Brill classics, and some surprises
On his most recent recording, “1619 Broadway: The Brill Building Project,” vocalist Kurt Elling rethinks some of the songs that have become standards for the baby boom generation – including Gerry Goffin and Carole King’s “So Far Away,” and Barry Mann and Cynthia Weil’s “On Broadway.” He takes the Goffin-King tune “Pleasant Valley Sunday” and – through his musical arrangement, vocal inflections and a few lyric alterations – changes it to a darker vision than the one The Monkees made popular in the 1960s.
Elling will perform some of the Brill Building songs at Memorial Hall on Wednesday, “and I hope some favorites that people who follow us are looking forward to hearing, and some surprises,” he said during a phone interview.
Surprise is arguably the norm in Elling’s career. Since his first 1995 recording “Close Your Eyes,” he has sung jazz standards while introducing new songs to the art of jazz singing – like The Zombies’ “Undun,” and Joe Jackson’s “Stepping Out.” He has written lyrics to jazz compositions like Donald Byrd’s “Tanya” and John Coltrane’s “Resolution.” He can scat sing, and on “Tanya” and other songs he shows his skill at vocal and word improvisation. He also has collaborated on poetry projects, including musical tributes to Beat Generation poet Allen Ginsberg and the great American poet Walt Whitman.
For the Brill Building recording, he wanted to find a different way of presenting songs that are familiar and have meaning for so many people. “I’m slightly younger than a lot of those songs. I’m younger than the golden era of the Brill Building,” Elling said. Nonetheless, those songs have staying power and he was exposed to them when he was young. “At the same time, I don’t really have a nostalgia for those songs, so the way that I came to the choices on the record is because I had an emotional connection [to the songs] … and there was something new and imaginative that I could create in this newer context.”
In poetry, he has collaborated with Chicago’s Steppenwolf Theater to do musical presentations of Ginsberg’s poetry. He discovered the work of the Beats through singer Mark Murphy, who did a recording “Bop for Kerouac” that features musical settings of Jack Kerouac’s writing.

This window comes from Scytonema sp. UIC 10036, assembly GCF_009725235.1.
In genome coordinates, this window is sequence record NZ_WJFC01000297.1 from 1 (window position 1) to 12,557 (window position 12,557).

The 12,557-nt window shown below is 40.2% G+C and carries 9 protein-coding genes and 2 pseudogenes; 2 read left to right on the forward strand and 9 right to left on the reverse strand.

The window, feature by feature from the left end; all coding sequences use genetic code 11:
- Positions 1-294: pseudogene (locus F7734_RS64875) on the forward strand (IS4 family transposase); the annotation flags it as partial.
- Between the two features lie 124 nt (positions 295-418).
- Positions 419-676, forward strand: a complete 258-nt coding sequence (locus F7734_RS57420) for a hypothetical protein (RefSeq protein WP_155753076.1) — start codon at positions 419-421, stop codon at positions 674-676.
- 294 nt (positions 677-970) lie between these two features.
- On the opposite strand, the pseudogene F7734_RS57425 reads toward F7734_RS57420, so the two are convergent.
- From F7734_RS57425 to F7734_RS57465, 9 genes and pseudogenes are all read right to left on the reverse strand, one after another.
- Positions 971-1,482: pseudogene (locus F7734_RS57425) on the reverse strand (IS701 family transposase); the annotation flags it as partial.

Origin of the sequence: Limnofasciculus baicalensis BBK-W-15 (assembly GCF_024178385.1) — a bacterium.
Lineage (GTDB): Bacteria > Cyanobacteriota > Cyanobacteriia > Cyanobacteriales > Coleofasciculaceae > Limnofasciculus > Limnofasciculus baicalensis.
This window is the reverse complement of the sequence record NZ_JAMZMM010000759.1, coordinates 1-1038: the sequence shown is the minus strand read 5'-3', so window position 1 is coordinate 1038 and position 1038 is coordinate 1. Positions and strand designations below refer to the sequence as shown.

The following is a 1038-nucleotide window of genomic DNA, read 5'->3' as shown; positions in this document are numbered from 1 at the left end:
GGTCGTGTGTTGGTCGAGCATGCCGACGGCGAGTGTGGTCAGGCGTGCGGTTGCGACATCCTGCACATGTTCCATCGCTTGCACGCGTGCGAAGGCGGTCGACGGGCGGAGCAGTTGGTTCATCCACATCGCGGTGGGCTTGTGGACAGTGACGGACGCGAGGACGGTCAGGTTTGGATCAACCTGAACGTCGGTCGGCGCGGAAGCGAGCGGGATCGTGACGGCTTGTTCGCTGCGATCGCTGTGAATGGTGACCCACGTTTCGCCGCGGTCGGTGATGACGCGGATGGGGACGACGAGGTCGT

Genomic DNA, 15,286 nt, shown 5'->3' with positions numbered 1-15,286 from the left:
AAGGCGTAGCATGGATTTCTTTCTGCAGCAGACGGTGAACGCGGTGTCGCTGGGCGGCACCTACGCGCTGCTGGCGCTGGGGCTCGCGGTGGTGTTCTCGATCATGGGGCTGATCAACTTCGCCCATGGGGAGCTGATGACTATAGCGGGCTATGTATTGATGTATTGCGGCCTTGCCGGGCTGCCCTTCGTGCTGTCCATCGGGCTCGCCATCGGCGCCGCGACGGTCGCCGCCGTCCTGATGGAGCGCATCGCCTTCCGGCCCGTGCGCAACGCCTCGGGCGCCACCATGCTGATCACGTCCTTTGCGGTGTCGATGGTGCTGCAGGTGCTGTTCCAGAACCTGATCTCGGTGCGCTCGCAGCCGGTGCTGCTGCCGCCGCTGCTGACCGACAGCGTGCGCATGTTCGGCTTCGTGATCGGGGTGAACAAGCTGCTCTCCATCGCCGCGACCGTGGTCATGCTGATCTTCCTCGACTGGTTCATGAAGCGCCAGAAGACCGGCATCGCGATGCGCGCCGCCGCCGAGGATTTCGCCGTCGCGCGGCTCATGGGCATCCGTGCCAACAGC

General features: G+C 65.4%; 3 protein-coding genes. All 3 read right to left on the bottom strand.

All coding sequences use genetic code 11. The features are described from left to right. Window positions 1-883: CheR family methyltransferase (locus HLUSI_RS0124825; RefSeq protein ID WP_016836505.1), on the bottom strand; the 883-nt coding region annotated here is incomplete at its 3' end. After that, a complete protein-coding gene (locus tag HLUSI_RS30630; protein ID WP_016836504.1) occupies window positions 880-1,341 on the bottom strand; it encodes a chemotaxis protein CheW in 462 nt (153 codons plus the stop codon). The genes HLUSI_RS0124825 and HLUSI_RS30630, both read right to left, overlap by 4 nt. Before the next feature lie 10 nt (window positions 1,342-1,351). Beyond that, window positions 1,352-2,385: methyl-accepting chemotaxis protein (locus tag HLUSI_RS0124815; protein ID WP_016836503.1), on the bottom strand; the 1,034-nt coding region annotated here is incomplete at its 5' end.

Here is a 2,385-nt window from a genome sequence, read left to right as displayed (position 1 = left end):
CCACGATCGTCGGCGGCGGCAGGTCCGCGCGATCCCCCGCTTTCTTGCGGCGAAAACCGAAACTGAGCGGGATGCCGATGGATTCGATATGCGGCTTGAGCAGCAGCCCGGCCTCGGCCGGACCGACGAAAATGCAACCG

He also collaborated with Durham-based singer Kate McGarry on pianist-composer Fred Hersch’s record of Walt Whitman’s poem “Leaves of Grass.” (Elling also sang a duet with McGarry on her recent record “Girl Talk.”) Elling said he had worked with Hersch before the Whitman project, which was his first time singing with McGarry. In addition to Hersch being “hugely talented and a great composer, as it is he’s also a great matchmaker,” Elling said. “He really pulled the two of us together for that project, the sound of her voice and the sound of my voice.”
He came to jazz through “a series of situations,” he said. He recalled cross-country car trips with his parents, who listened to the music of Nat Cole, Frank Sinatra, The Andrews Sisters and other artists on the radio. “So in a sense I had a second-hand nostalgia for World War II songs,” he said.
His first live jazz concert was a Mark Murphy concert at The Artists’ Quarter club in St. Paul, Minn. That concert “had a profound effect on me,” but it did not make him a jazz singer. Later he saw John Hendricks sing, and soon “I was able to start sitting in with a number of great Chicago musicians, particularly tenor players,” he said.
He has published a book of his song lyrics, but despite his poetry collaborations, he does not want to put verse to the page. “Poetry is really a discipline and an art form that is the most difficult. It has its own integrity. I think it would be presumptuous of me unless I really felt that I had a gift for that level of creative interaction with the world,” Elling said.
“I really feel fortunate to have a voice, and to call myself a jazz singer, and be called one. The writing that I do comes out in that arena.”